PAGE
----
Andy Updegrove is reporting now that Germany is another odd case. He says a friend is telling him that DIN told the committee there they couldn't vote no, only yes or abstain. So the bottom line is it will not change its September Yes vote. I know. Weird. They certainly can vote no, according to my reading of the ISO/IEC JTC 1/SC 34 website. Maybe they should vote again?
The following is the message that he got from a German expert that he knows personally "who sits on the relevant DIN (the German standards body) committee":
Germany is voting "YES" on DIS 29500 at ISO. The relevant committee was given by DIN only the choice between "YES" and "ABSTAIN" on DIS 29500, since changing from "YES with comments" in September 2007 to "NO" in March 2008 was deemed impossible. Everyone could vote "yes", "abstain" or "no" on the question whether Germany should vote "YES" or "ABSTAIN" on DIS 29500.
Who at DIN told them it's impossible to go from Yes to No? On what basis? The rules give them the exact option to change from Yes to No. Is there some footnote or rule hidden in someone's closet or some new rule that says you can't change from Yes with Comments to No? Here are the directions given when the new rules for recording a changed vote were published on the ISO/IEC JTC 1/SC 34 website:
8 votes were in favour of "YES", 6 were in favour of "ABSTAIN", some pointing out that they would have preferred to vote an outright "NO". 4 voted "abstain to the DIN vote", i.e. on the vote between "YES" and "ABSTAIN" to ISO. 2 of the 4 had initially voted for a German "ABSTAIN", but under pressure changed within 48 hours their vote from a German "ABSTAIN" to "abstain to the DIN vote"; one of the 4 was compelled by instruction to vote "abstain to the DIN vote", even though he wanted to vote at least "ABSTAIN". That means: without very strong pressure from Microsoft Germany would have voted "ABSTAIN", with 9 to 8.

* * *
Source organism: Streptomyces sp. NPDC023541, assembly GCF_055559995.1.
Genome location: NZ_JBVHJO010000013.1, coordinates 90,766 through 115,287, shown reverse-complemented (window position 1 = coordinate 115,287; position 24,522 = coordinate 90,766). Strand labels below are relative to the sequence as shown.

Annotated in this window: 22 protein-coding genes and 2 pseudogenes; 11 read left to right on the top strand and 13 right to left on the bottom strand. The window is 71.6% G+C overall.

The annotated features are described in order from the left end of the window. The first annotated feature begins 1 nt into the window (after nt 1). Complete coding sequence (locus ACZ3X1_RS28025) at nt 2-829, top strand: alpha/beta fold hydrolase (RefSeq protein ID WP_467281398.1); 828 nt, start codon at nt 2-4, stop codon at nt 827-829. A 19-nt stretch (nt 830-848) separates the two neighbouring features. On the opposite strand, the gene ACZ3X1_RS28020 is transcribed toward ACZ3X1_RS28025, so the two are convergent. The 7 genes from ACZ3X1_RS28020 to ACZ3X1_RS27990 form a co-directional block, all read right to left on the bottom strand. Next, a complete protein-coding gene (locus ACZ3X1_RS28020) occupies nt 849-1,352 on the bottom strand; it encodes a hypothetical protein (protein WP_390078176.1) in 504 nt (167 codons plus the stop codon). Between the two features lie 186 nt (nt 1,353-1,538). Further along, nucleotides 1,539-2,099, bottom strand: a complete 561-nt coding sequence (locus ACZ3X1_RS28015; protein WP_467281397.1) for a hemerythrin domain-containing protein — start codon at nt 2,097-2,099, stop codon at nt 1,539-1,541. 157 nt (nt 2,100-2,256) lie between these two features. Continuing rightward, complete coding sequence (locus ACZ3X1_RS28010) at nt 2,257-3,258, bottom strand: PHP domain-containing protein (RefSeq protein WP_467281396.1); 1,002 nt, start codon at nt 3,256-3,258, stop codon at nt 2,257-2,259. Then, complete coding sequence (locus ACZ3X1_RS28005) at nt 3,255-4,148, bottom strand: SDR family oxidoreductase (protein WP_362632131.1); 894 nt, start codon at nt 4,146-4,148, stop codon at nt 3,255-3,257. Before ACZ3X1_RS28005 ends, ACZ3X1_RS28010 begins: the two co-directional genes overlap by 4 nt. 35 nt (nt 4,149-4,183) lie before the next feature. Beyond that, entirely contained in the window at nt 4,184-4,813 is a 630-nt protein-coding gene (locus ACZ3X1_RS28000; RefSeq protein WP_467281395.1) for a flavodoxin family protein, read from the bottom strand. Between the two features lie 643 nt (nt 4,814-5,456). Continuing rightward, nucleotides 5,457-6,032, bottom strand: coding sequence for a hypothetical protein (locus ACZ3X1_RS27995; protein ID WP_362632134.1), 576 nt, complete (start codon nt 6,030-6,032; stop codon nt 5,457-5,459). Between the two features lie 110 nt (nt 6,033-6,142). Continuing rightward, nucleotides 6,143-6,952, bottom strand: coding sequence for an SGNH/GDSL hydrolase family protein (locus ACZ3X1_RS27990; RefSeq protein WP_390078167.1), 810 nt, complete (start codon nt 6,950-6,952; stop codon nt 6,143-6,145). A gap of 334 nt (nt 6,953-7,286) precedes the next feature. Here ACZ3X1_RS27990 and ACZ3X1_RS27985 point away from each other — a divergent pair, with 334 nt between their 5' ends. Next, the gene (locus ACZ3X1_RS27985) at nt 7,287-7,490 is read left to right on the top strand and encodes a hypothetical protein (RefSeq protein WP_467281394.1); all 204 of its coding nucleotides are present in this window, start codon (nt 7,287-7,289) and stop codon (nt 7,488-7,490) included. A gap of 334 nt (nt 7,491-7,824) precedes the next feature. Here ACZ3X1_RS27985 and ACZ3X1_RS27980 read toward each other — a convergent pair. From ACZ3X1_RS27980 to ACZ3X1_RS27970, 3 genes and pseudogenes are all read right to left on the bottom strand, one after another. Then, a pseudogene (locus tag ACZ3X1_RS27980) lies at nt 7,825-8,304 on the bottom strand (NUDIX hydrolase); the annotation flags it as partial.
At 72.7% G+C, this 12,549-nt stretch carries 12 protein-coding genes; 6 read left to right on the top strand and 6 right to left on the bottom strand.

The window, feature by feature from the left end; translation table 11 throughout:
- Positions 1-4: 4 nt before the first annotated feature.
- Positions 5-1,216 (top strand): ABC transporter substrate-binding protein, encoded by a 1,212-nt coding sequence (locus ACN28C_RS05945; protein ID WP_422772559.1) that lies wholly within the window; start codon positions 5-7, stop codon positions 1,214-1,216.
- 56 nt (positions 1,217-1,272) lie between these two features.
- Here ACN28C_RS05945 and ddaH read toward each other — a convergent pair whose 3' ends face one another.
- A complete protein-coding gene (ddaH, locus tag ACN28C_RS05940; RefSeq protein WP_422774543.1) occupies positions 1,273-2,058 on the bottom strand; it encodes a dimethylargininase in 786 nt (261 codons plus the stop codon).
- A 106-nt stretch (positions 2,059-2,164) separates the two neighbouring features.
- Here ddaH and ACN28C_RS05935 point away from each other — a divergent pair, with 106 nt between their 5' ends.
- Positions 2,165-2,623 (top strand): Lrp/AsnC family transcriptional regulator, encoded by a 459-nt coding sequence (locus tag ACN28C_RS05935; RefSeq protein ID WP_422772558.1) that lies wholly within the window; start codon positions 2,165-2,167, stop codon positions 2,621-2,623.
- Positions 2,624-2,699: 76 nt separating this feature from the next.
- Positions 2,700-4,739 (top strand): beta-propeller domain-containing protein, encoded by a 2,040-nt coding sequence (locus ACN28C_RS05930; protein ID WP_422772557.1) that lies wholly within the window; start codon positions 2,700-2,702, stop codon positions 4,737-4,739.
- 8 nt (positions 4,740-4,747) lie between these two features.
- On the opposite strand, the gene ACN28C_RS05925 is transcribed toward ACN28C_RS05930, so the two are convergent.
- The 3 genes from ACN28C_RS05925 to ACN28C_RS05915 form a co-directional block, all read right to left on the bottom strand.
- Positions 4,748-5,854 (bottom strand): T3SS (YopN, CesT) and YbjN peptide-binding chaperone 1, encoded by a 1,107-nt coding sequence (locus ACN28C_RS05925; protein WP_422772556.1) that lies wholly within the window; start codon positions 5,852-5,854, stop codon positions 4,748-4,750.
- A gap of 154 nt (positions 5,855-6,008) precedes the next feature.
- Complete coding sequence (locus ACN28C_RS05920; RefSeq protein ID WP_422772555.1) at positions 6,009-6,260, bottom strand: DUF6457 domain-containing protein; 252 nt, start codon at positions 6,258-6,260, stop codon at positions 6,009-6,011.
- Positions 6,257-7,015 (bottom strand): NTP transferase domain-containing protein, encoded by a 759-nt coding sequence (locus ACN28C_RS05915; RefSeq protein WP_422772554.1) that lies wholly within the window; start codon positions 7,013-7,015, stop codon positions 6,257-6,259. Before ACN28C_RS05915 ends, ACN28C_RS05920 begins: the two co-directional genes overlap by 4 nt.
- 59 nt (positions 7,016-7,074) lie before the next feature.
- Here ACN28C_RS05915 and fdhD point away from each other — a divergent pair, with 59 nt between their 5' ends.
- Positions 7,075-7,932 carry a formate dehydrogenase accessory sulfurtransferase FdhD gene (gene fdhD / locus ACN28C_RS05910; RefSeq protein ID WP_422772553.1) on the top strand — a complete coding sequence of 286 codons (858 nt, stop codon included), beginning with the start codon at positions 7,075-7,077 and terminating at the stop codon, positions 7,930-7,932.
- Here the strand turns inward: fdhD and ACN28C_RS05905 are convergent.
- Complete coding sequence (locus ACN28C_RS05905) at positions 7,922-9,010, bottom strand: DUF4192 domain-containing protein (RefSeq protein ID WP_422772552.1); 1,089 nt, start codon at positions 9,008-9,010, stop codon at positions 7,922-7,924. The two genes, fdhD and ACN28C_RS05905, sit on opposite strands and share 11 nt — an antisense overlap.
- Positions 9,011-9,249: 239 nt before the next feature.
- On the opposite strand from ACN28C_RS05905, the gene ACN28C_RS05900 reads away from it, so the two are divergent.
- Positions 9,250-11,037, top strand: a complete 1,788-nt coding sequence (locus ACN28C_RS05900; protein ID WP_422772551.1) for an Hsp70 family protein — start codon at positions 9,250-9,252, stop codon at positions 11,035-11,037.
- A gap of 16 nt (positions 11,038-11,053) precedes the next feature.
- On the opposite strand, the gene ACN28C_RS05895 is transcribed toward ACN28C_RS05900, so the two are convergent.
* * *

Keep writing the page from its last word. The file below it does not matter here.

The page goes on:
* In regard to the September 2, 2007 JTC 1 ballot on the fast track DIS 29500 based on Ecma 376, the ballot resolution meeting (BRM) was held in the week of February 25-29, 2008 at the International Conference Centre Geneva http://www.cicg.ch/en/index.php. Within 30 days after the BRM, national bodies voted in the 2 September ballot may change their vote from any of “approve”, “disapprove” or “abstain” to any of “approve”, “disapprove” or “abstain”. Any NB wishing to change its vote must inform ITTF of this intention in writing by 29th March, 2008.
If anyone has details on who said it was impossible, or why, or who changed at the last minute under pressure, do tell. What is meant precisely by "pressure" from Microsoft in this context? Updegrove indicates he thinks it will probably be Monday before anyone can figure out the final results.
Update: Uh oh. Finland has reportedly voted Yes, a change from Abstain.
Update 2: Now Denmark has gone Yes. You might want to look at this YouTube presentation by Jan van den Beld, former Secretary General of ECMA and now with CompTIA, for a cynical view of multiple standards. He compares the DVD formats war. Choice is good, he says. Let the marketplace decide. They'll all die but one. And if one is from a monopoly looking for lock-in? Then is it good? Also he mentions that he sometimes would ask, why do you need 5 DVD formats? Do you still call that standardization? He says the answer was always, "You are well paid. Shut up." He goes on to say that behind such wars are patents and a desire by each format to sue over patents.